How To Get Sales Leads From Social Media

By Tony Restell

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One of the things I find small business owners struggle with the most is justifying that the time and money they're putting into things like social media is worthwhile. But what if you could make social media a significant source of new sales leads for your business? It wouldn't be too hard to justify that the business should carry on investing in social media if that were the case, would it?!

That’s why I'm so excited to be sharing these ideas with you today. I've seen how it can make a business owner’s day when they finally figure out which activities most successfully generate sales leads for their business. It’s like a huge weight is lifted from their shoulders, knowing what they need to invest in to achieve success. Better still is to go one step further. Show them they can even figure out which companies are on the verge of buying from them. That’s when a huge grin really erupts on their faces!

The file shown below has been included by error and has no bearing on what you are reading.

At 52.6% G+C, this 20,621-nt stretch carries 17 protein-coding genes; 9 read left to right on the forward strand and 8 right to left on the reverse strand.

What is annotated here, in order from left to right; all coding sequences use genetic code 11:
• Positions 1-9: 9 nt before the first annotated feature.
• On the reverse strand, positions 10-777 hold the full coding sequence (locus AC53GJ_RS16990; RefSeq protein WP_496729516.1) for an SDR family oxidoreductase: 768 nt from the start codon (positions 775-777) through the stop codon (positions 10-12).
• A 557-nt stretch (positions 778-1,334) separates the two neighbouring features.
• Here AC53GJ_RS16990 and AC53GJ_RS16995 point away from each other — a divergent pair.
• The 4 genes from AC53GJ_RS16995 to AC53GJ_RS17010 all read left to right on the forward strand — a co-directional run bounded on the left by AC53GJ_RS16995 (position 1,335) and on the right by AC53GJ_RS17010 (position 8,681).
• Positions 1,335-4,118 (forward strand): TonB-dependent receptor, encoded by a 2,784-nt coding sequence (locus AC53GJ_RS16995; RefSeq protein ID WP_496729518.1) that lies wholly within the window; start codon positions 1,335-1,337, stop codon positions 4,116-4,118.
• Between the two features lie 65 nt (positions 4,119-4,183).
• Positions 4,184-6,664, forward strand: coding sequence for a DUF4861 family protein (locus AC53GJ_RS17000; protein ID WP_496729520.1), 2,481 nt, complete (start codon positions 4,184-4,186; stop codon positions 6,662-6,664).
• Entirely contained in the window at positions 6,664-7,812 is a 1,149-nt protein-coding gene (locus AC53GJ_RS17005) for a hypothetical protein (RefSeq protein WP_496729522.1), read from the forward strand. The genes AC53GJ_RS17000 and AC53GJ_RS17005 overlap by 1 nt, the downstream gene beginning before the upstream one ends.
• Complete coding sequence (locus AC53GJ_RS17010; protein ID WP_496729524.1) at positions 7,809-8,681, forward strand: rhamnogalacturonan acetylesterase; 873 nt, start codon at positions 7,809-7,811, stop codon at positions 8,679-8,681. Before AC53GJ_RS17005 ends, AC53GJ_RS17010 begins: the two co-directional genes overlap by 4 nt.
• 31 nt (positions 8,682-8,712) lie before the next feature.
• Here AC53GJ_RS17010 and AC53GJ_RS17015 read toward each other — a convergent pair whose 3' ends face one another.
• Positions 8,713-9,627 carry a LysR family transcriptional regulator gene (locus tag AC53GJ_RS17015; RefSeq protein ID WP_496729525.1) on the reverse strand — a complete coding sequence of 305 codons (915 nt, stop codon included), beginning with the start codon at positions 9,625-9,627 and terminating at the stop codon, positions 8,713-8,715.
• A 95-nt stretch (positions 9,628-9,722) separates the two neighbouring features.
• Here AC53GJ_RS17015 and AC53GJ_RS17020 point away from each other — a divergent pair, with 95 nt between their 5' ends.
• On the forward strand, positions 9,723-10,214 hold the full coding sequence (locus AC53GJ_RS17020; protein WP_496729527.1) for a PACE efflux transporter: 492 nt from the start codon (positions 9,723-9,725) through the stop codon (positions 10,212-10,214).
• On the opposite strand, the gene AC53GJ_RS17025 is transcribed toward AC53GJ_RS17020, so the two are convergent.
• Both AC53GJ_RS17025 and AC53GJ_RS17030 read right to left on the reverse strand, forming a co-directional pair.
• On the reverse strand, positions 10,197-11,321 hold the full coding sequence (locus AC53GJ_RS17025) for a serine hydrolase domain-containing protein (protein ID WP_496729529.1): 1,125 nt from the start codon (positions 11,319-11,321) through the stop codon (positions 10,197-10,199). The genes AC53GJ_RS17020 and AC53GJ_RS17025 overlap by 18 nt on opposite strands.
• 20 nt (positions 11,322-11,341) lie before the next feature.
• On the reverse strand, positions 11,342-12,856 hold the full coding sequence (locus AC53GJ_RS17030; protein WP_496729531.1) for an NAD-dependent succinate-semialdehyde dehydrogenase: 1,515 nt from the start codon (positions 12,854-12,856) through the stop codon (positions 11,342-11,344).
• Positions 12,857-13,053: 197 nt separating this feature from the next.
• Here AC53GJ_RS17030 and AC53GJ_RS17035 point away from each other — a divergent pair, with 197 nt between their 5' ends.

How To Get Sales Leads From Social Media

Now regular readers will know that elsewhere on this blog we've looked at lots of tactics for generating qualified leads from social media, with examples ranging from management consulting businesses right through to recruitment agencies. What I want to focus on today, though, is how any business can identify sales leads and chase down sales leads being generated through social media.

To do this, we're going to make use of two tools that you can have up and running in your business within a matter of hours - Google Analytics and Leadfeeder.